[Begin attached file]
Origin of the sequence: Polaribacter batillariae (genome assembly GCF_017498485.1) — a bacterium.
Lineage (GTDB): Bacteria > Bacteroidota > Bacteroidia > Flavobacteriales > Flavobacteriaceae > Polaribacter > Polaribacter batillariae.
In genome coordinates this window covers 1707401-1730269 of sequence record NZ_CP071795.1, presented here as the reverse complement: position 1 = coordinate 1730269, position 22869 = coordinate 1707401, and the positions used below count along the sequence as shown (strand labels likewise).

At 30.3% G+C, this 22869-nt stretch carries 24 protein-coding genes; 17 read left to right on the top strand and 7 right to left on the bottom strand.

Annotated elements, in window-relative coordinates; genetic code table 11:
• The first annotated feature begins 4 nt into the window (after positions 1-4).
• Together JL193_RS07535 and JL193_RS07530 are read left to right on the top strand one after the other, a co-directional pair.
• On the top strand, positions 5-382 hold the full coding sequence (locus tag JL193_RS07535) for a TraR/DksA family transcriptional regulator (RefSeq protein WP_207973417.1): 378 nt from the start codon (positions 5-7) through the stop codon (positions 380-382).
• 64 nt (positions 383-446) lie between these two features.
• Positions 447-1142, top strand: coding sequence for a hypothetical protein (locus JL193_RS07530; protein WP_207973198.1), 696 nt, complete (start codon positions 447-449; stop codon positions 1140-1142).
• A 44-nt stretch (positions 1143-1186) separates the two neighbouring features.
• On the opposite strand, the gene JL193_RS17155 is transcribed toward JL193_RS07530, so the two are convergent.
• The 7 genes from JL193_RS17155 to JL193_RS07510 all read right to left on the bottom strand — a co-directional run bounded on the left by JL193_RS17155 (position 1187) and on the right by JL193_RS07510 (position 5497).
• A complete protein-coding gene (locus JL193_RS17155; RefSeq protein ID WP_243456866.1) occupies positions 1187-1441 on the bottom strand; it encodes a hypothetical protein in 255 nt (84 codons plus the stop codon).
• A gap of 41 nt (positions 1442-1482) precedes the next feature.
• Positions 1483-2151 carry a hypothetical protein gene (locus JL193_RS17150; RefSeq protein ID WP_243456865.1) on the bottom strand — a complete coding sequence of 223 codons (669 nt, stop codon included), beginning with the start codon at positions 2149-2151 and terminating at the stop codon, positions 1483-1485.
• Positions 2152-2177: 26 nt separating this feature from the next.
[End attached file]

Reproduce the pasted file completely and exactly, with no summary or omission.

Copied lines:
Origin of the sequence: Polaribacter batillariae (genome assembly GCF_017498485.1) — a bacterium.
Lineage (GTDB): Bacteria > Bacteroidota > Bacteroidia > Flavobacteriales > Flavobacteriaceae > Polaribacter > Polaribacter batillariae.
In genome coordinates this window covers 1707401-1730269 of sequence record NZ_CP071795.1, presented here as the reverse complement: position 1 = coordinate 1730269, position 22869 = coordinate 1707401, and the positions used below count along the sequence as shown (strand labels likewise).

At 30.3% G+C, this 22869-nt stretch carries 24 protein-coding genes; 17 read left to right on the top strand and 7 right to left on the bottom strand.

Annotated elements, in window-relative coordinates; genetic code table 11:
• The first annotated feature begins 4 nt into the window (after positions 1-4).
• Together JL193_RS07535 and JL193_RS07530 are read left to right on the top strand one after the other, a co-directional pair.
• On the top strand, positions 5-382 hold the full coding sequence (locus tag JL193_RS07535) for a TraR/DksA family transcriptional regulator (RefSeq protein WP_207973417.1): 378 nt from the start codon (positions 5-7) through the stop codon (positions 380-382).
• 64 nt (positions 383-446) lie between these two features.
• Positions 447-1142, top strand: coding sequence for a hypothetical protein (locus JL193_RS07530; protein WP_207973198.1), 696 nt, complete (start codon positions 447-449; stop codon positions 1140-1142).
• A 44-nt stretch (positions 1143-1186) separates the two neighbouring features.
• On the opposite strand, the gene JL193_RS17155 is transcribed toward JL193_RS07530, so the two are convergent.
• The 7 genes from JL193_RS17155 to JL193_RS07510 all read right to left on the bottom strand — a co-directional run bounded on the left by JL193_RS17155 (position 1187) and on the right by JL193_RS07510 (position 5497).
• A complete protein-coding gene (locus JL193_RS17155; RefSeq protein ID WP_243456866.1) occupies positions 1187-1441 on the bottom strand; it encodes a hypothetical protein in 255 nt (84 codons plus the stop codon).
• A gap of 41 nt (positions 1442-1482) precedes the next feature.
• Positions 1483-2151 carry a hypothetical protein gene (locus JL193_RS17150; RefSeq protein ID WP_243456865.1) on the bottom strand — a complete coding sequence of 223 codons (669 nt, stop codon included), beginning with the start codon at positions 2149-2151 and terminating at the stop codon, positions 1483-1485.
• Positions 2152-2177: 26 nt separating this feature from the next.